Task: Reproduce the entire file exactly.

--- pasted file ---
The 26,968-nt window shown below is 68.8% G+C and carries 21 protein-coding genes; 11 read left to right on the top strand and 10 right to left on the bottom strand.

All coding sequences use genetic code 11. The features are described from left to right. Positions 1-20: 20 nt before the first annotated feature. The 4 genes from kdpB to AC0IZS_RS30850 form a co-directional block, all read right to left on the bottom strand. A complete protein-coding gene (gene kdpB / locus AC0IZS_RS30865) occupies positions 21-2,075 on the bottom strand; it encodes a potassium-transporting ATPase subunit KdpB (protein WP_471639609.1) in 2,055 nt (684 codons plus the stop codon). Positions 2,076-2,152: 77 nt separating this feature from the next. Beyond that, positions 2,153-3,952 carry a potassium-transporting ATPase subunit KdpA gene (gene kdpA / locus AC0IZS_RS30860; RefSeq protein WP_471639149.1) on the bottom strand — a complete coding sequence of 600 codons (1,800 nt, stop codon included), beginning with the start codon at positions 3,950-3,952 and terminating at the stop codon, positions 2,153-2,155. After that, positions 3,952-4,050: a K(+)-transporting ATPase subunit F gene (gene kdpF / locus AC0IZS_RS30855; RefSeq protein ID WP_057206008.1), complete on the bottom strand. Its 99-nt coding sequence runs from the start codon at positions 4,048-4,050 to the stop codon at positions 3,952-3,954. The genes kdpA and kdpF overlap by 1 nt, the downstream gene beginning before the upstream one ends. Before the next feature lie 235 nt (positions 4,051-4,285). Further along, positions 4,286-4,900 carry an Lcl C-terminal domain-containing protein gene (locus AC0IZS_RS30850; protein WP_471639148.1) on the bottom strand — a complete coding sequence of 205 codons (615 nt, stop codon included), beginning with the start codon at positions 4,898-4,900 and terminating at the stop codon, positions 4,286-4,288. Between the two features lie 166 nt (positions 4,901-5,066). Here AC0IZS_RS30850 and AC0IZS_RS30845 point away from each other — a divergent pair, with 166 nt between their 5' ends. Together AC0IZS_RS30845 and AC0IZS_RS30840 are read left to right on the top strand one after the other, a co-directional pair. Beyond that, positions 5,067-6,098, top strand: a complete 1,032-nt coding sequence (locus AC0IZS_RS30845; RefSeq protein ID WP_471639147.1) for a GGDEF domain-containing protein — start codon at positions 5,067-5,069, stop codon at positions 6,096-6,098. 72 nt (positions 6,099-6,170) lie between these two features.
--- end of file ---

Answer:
The 26,968-nt window shown below is 68.8% G+C and carries 21 protein-coding genes; 11 read left to right on the top strand and 10 right to left on the bottom strand.

All coding sequences use genetic code 11. The features are described from left to right. Positions 1-20: 20 nt before the first annotated feature. The 4 genes from kdpB to AC0IZS_RS30850 form a co-directional block, all read right to left on the bottom strand. A complete protein-coding gene (gene kdpB / locus AC0IZS_RS30865) occupies positions 21-2,075 on the bottom strand; it encodes a potassium-transporting ATPase subunit KdpB (protein WP_471639609.1) in 2,055 nt (684 codons plus the stop codon). Positions 2,076-2,152: 77 nt separating this feature from the next. Beyond that, positions 2,153-3,952 carry a potassium-transporting ATPase subunit KdpA gene (gene kdpA / locus AC0IZS_RS30860; RefSeq protein WP_471639149.1) on the bottom strand — a complete coding sequence of 600 codons (1,800 nt, stop codon included), beginning with the start codon at positions 3,950-3,952 and terminating at the stop codon, positions 2,153-2,155. After that, positions 3,952-4,050: a K(+)-transporting ATPase subunit F gene (gene kdpF / locus AC0IZS_RS30855; RefSeq protein ID WP_057206008.1), complete on the bottom strand. Its 99-nt coding sequence runs from the start codon at positions 4,048-4,050 to the stop codon at positions 3,952-3,954. The genes kdpA and kdpF overlap by 1 nt, the downstream gene beginning before the upstream one ends. Before the next feature lie 235 nt (positions 4,051-4,285). Further along, positions 4,286-4,900 carry an Lcl C-terminal domain-containing protein gene (locus AC0IZS_RS30850; protein WP_471639148.1) on the bottom strand — a complete coding sequence of 205 codons (615 nt, stop codon included), beginning with the start codon at positions 4,898-4,900 and terminating at the stop codon, positions 4,286-4,288. Between the two features lie 166 nt (positions 4,901-5,066). Here AC0IZS_RS30850 and AC0IZS_RS30845 point away from each other — a divergent pair, with 166 nt between their 5' ends. Together AC0IZS_RS30845 and AC0IZS_RS30840 are read left to right on the top strand one after the other, a co-directional pair. Beyond that, positions 5,067-6,098, top strand: a complete 1,032-nt coding sequence (locus AC0IZS_RS30845; RefSeq protein ID WP_471639147.1) for a GGDEF domain-containing protein — start codon at positions 5,067-5,069, stop codon at positions 6,096-6,098. 72 nt (positions 6,099-6,170) lie between these two features.